Re: Github Action connection failure between multiple docker containers

I’m using a services directive to start a MySQL, and I’ve even been added a healthcheck to make sure the server is up and running when I try to connect to it.

But simply because I’m spinning another docker container, this container cannot connect to it, even if I pass --network=host to it.

Any thoughts?

test:
    runs-on: ubuntu-latest
    needs: build
    steps:
    - name: Login to ECR
      run: $(aws ecr get-login --region us-east-1 --no-include-email)
      env:
        AWS_ACCESS_KEY_ID: ${{ secrets.AWS_ACCESS_KEY_ID }}
        AWS_SECRET_ACCESS_KEY: ${{ secrets.AWS_SECRET_ACCESS_KEY }}
    - name: Test
      run: docker run --network-host -t -e CODECOV_TOKEN $ECR_ADDRESS:dev-$GITHUB_SHA make test
      env:
        ECR_ADDRESS: ${{ secrets.ECR_ADDRESS }}
        CODECOV_TOKEN: ${{ secrets.CODECOV_TOKEN }}
    services:
      tests-mysql:
        image: mysql:5.7
        env:
          MYSQL_ROOT_PASSWORD: toor
        options: --health-cmd="mysqladmin ping -h tests-mysql --silent"

Hey,

If you have figured it out already, two things:

  1. you have put --network-host in the config you’ve pasted; I think it should read --network=“host”

  2. in host network, the other containers are accessible as localhost, so your ‘Test’ container should use that instead of tests-mysql. Also, the port the service binds to is not the one you define, you have to use 

    env:
    PORT: ${{ job.services.tests-mysql.ports[‘XXXX’] }}

with XXXX being the port you have defined (or the default one) for the service.

I think all of that is due to the fact that all services are started on a randomly named network (you can see it in the logs of the containers startups), so any subsequent containers run manually should connect to it as well, except we don’t know its name.

Hope that helps.

You can get the container network from the job context (https://help.github.com/en/articles/contexts-and-expression-syntax-for-github-actions#job-context

For example, you would want to run docker run --network "${{ job.services.network }}" ... to join it to the pre-existing network where it can reach your service 

Youll probably also need to plumb through the hostname of the mysql service (test-mysql) so that the code running in the “$ECR_ADDRESS:dev-$GITHUB_SHA” can find it.  Something like docker run -e MYSQL_HOST=test-mysql ...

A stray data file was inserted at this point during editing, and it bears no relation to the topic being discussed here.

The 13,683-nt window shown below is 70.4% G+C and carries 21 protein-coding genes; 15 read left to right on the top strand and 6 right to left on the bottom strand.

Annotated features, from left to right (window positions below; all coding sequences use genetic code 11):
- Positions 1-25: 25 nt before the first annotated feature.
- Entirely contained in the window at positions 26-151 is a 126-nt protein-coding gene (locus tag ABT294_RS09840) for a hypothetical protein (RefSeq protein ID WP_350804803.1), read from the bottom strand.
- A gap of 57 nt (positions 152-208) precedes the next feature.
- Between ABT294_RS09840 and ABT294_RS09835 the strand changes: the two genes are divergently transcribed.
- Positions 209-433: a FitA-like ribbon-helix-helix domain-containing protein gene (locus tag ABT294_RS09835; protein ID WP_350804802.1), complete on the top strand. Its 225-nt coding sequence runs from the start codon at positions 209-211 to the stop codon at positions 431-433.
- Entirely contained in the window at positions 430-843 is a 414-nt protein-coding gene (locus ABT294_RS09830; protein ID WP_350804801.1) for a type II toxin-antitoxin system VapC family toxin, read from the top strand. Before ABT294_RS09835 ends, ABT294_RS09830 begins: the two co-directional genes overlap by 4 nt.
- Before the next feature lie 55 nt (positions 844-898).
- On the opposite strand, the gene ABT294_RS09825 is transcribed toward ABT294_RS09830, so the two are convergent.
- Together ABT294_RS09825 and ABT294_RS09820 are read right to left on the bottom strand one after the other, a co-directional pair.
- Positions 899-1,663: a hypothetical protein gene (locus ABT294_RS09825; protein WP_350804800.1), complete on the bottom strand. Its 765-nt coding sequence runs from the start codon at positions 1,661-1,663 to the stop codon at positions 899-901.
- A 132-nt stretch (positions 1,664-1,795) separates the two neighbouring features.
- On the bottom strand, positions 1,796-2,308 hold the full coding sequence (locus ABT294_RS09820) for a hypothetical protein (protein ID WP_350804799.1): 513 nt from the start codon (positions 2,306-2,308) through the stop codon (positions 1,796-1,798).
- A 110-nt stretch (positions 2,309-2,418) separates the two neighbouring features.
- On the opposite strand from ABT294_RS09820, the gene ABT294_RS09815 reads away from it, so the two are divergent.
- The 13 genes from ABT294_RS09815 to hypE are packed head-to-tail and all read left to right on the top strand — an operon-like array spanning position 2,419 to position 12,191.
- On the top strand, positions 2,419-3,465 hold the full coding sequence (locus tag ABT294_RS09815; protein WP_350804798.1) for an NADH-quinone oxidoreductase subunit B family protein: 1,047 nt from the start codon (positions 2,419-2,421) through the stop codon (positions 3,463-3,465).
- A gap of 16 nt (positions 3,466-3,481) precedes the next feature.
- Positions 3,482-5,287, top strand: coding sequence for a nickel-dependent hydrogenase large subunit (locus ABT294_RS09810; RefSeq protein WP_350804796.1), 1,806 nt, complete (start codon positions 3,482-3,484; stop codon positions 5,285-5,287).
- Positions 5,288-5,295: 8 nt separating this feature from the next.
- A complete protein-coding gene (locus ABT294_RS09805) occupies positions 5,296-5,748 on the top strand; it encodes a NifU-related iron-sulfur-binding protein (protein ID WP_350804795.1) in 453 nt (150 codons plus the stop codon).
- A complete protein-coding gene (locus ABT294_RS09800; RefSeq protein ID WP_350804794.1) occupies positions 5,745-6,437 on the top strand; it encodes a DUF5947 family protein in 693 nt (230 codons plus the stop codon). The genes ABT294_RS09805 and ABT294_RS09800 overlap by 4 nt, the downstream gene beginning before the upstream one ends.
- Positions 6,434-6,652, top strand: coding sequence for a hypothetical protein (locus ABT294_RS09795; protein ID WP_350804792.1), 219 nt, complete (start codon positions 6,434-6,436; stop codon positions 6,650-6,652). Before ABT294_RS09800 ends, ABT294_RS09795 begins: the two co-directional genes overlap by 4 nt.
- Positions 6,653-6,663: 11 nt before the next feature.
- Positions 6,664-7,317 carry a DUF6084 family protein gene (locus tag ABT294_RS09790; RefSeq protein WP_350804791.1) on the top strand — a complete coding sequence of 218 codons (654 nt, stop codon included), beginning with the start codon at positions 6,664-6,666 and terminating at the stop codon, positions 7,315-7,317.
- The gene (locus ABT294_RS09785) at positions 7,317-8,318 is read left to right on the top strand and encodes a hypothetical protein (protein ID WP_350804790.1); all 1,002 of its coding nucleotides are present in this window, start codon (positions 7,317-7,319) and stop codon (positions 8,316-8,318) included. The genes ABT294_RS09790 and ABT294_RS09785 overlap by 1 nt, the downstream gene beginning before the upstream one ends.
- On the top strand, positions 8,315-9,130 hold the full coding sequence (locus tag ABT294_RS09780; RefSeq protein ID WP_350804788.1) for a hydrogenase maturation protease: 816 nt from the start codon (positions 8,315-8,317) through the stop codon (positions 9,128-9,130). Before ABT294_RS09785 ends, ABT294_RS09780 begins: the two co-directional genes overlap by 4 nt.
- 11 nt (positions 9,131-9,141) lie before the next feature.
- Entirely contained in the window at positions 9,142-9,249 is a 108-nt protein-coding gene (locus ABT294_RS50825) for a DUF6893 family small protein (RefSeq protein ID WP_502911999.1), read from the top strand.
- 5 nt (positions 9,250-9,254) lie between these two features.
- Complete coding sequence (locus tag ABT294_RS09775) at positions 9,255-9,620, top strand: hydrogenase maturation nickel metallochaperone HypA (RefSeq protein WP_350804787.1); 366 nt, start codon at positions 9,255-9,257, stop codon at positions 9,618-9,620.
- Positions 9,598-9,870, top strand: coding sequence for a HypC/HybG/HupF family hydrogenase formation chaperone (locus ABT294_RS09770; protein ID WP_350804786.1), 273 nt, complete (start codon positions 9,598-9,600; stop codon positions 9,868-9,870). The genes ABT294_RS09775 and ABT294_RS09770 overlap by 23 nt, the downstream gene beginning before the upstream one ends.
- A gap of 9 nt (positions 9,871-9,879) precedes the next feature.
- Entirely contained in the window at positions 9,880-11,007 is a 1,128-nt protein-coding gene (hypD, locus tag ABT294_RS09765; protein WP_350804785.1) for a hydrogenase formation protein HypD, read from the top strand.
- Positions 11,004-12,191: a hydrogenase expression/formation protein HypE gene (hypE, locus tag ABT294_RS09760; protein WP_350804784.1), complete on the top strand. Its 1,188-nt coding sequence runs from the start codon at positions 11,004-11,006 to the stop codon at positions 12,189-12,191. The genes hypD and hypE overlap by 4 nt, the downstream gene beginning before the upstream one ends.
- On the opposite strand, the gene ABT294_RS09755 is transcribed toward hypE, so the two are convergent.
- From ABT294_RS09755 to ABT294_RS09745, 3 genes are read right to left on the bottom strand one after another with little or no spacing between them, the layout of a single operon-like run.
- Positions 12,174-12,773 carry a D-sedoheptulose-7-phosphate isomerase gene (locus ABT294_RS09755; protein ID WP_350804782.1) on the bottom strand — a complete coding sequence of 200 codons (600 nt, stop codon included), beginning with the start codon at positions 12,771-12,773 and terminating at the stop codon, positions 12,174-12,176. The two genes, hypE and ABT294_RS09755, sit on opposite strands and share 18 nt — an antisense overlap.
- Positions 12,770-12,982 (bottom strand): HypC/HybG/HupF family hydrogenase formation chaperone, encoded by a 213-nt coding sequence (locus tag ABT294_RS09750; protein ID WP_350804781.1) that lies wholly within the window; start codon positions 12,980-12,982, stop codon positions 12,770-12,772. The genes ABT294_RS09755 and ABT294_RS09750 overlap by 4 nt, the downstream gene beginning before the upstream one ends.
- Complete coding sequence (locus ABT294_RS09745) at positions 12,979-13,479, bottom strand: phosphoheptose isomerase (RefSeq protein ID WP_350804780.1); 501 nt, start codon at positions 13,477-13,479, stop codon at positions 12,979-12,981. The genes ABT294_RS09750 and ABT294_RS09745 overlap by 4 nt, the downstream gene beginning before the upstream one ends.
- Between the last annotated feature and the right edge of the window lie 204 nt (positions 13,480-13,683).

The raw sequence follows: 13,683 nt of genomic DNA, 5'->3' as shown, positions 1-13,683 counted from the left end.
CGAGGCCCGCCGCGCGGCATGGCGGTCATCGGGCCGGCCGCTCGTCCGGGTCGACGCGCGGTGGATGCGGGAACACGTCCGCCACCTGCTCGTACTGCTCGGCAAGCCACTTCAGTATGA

To use host networking, you would need to provide that option to the service as well, but I dont recommend it. Using the docker network is a nicer level of isolation and you wont conflict with ports on the host, need to elevate to bind to low range ports, etc

@dakale wrote:

You can get the container network from the job context (https://help.github.com/en/articles/contexts-and-expression-syntax-for-github-actions#job-context

Thanks, I’ve missed that.

To use host networking, you would need to provide that option to the service as well, but I dont recommend it. Using the docker network is a nicer level of isolation and you wont conflict with ports on the host, need to elevate to bind to low range ports, etc

While you’re right for the isolation, I did not have to give the option to the services for it to work (same context as OP, one DB service and one docker run). It seems logical because if I’m not mistaken, whatever the network, everything is reachable on localhost from the host by default and the --network=host option make the container act as the host network-wise, right?

That seems surprising to me. Did you publish ports on the service container (options: -p 80:8080, or ports: [80:8080], for eg)? 

While it is true that you can technically reach a container from the host over the default docker0 interface (if no --network option was given), doing something like:

docker run --rm -d nginx
docker inspect $container_id | grep IPAddr
curl $container_id_addr

, I doubt that is what you meant. In that case, port 80 is not bound on localhost, and we cannot simply curl localhost:80. However, if you did publish a port, it would be bound on localhost and thus reachable from the host, or a container that used host networking:

$ docker run --rm -d -p 8080:80 nginx

$ docker run --rm -it --network=host buildpack-deps:bionic-curl

root@ubuntu:/# curl localhost:8080
<!DOCTYPE html>
<html>
<head>
<title>Welcome to nginx!</title>
...

Hopefully that clarifies some things, Im not sure exactly what might be going on without seeing your workflow file or a sample reproducing it

Yes, I indeed published it, I’m definitely in the second example situation. It did not occur to me not to publish the port though, I’ll give it a second thought.

Anyway, I was just answering OP and giving him a way to make his stuff work but indeed your solution is far better and I’ll employ it as well, thanks for that.

Just to confirm for posterity (and bookmarking), the preferred way is to --network "${{ job.services.network }} the docker-run container and not publish the port in the services, right?

Yea, if you want to run containers as part of the job that is what I’d recommend. 

As an aside, depending on the use-case, you may also want to use a job container (https://help.github.com/en/articles/workflow-syntax-for-github-actions#jobsjob_idcontainer) This will pull the base image and execute the steps inside that container. That way you just have to update the steps in the workflow file, instead of needing to build and push a new container image with the scripts inside whenever you update your build steps. The other benefit is that the job container will automatically be run with the correct --network so it keeps your script simpler. If you need more complex logic to dynamically determine the name or tag of the container to run, run steps to authenticate with a private registry first before pulling an image, etc, than the example from the original post is probably better for now. 

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